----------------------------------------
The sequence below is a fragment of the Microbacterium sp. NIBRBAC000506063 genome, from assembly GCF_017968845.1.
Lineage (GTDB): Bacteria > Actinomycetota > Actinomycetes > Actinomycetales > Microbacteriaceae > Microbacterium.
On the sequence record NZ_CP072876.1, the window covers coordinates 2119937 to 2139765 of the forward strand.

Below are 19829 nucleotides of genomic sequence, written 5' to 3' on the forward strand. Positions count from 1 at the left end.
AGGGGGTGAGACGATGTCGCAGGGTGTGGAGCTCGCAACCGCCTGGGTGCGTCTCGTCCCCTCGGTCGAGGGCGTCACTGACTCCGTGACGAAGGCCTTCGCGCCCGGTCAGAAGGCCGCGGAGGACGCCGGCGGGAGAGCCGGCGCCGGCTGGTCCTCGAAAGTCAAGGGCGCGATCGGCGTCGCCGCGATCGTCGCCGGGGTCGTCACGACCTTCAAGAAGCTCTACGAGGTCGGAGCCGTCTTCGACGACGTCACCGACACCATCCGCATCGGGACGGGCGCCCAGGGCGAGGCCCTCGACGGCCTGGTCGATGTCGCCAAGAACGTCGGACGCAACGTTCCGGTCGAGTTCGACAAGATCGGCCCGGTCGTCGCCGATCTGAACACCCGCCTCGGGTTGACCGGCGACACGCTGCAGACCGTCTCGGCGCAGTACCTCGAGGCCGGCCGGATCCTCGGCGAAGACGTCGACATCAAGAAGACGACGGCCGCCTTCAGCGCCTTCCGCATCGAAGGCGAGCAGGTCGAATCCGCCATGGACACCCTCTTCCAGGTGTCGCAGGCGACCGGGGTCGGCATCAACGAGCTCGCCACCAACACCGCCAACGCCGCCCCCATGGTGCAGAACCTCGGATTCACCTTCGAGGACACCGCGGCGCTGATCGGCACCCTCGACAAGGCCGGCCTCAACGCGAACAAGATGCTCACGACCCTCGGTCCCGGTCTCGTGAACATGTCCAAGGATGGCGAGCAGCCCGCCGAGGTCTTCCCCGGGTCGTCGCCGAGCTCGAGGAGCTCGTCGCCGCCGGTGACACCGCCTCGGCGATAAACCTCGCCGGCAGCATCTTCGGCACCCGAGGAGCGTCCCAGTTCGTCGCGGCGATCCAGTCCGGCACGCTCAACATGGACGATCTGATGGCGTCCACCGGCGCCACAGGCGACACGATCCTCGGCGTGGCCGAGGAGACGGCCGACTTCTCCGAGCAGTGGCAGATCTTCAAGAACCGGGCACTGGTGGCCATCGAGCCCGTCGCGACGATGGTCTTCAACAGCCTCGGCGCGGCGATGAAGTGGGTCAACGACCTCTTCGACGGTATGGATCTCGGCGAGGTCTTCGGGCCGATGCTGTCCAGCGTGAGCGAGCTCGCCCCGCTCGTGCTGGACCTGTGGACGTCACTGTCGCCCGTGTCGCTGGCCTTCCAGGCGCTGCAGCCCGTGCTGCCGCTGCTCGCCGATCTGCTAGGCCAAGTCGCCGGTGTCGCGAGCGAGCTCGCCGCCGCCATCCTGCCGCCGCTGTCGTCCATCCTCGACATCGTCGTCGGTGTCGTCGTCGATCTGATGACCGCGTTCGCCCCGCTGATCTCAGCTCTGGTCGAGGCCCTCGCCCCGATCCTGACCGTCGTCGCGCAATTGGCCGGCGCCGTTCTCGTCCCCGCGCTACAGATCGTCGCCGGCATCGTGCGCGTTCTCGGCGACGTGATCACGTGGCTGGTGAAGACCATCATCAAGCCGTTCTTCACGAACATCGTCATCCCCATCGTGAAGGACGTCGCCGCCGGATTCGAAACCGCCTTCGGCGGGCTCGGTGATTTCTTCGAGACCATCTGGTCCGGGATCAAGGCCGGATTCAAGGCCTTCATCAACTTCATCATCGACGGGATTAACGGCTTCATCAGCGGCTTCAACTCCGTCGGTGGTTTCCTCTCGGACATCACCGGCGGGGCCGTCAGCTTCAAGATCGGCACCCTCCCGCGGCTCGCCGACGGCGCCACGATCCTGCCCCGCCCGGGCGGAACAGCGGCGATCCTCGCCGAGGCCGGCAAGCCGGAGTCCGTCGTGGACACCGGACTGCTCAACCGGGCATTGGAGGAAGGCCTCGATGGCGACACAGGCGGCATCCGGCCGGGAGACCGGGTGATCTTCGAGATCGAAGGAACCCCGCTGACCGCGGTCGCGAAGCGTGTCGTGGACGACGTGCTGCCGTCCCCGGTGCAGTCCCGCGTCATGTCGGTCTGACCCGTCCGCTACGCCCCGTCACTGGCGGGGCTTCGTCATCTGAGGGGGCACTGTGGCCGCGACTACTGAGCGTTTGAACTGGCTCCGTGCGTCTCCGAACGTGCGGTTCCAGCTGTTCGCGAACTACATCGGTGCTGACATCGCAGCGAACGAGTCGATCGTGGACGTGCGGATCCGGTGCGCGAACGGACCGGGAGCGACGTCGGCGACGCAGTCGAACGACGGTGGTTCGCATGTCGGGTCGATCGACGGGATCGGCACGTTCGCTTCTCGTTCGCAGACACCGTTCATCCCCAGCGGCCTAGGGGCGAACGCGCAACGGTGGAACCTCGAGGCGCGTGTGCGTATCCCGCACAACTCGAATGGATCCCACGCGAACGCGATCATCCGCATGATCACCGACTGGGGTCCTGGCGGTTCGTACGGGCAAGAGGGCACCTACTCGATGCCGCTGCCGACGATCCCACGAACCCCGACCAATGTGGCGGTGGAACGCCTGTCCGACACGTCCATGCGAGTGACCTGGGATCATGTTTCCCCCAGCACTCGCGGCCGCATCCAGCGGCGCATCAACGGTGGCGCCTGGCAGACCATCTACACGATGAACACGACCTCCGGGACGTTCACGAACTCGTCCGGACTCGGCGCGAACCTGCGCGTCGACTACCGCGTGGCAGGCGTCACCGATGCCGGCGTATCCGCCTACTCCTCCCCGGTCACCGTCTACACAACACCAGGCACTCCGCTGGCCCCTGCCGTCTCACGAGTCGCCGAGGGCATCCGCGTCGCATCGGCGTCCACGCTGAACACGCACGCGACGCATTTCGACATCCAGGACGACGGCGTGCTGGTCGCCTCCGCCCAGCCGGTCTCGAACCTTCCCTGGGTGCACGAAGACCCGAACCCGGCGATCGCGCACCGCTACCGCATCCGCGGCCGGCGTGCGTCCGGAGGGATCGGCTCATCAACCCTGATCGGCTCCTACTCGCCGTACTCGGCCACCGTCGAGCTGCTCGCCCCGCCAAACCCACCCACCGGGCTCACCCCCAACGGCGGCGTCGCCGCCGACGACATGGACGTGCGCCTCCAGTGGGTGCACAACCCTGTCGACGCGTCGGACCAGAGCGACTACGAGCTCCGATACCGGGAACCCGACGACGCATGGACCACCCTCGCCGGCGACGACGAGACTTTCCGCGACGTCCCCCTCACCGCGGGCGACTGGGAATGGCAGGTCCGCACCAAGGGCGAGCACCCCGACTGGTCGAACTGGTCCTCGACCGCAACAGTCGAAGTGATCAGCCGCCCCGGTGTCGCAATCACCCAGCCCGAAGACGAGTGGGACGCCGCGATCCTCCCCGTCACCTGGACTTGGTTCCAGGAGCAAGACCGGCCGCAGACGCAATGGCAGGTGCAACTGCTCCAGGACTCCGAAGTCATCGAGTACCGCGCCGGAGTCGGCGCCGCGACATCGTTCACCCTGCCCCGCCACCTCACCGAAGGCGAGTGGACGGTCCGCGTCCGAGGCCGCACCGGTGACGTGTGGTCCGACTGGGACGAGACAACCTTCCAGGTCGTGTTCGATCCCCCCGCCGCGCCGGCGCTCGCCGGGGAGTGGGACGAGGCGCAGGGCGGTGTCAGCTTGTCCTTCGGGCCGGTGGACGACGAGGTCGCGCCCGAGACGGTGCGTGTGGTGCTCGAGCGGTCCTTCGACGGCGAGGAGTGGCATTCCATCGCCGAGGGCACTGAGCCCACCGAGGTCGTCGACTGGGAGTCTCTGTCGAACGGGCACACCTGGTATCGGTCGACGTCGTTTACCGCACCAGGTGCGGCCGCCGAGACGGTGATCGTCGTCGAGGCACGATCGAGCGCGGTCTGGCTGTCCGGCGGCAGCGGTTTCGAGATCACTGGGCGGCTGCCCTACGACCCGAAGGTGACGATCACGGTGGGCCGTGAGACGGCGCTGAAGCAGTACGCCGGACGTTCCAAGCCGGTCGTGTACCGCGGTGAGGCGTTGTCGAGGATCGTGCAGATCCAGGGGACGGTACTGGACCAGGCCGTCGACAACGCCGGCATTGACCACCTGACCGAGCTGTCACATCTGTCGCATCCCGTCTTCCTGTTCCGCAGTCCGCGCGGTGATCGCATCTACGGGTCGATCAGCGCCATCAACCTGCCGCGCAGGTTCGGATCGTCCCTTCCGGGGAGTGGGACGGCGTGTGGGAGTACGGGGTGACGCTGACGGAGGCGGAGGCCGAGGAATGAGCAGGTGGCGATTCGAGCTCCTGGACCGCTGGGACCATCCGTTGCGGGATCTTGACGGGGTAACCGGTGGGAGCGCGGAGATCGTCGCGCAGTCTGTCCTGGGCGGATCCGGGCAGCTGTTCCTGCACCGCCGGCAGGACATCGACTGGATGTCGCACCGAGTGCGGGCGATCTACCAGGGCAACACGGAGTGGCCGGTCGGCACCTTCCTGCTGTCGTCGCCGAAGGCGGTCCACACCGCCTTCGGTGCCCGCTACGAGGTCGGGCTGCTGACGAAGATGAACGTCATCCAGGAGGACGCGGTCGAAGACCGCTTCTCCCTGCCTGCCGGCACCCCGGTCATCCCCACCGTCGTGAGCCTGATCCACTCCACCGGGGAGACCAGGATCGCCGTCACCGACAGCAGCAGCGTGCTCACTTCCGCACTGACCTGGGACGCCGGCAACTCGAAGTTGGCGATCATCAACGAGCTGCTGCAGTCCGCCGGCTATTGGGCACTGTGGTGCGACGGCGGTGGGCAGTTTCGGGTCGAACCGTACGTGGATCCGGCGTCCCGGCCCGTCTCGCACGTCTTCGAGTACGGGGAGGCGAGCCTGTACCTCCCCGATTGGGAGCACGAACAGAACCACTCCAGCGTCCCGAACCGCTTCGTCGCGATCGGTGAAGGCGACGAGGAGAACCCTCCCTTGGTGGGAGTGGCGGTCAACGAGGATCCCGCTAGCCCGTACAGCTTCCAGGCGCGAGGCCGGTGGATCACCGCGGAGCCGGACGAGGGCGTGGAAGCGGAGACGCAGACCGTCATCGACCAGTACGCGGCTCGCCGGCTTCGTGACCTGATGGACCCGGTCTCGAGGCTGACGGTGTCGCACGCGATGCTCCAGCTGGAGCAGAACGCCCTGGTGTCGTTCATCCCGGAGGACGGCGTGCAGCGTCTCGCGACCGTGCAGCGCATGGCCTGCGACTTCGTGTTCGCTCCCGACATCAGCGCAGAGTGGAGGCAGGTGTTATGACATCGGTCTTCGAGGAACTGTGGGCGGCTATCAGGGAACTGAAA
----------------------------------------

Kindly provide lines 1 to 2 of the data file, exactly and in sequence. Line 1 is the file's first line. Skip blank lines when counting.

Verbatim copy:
The sequence below is a fragment of the Microbacterium sp. NIBRBAC000506063 genome, from assembly GCF_017968845.1.
Lineage (GTDB): Bacteria > Actinomycetota > Actinomycetes > Actinomycetales > Microbacteriaceae > Microbacterium.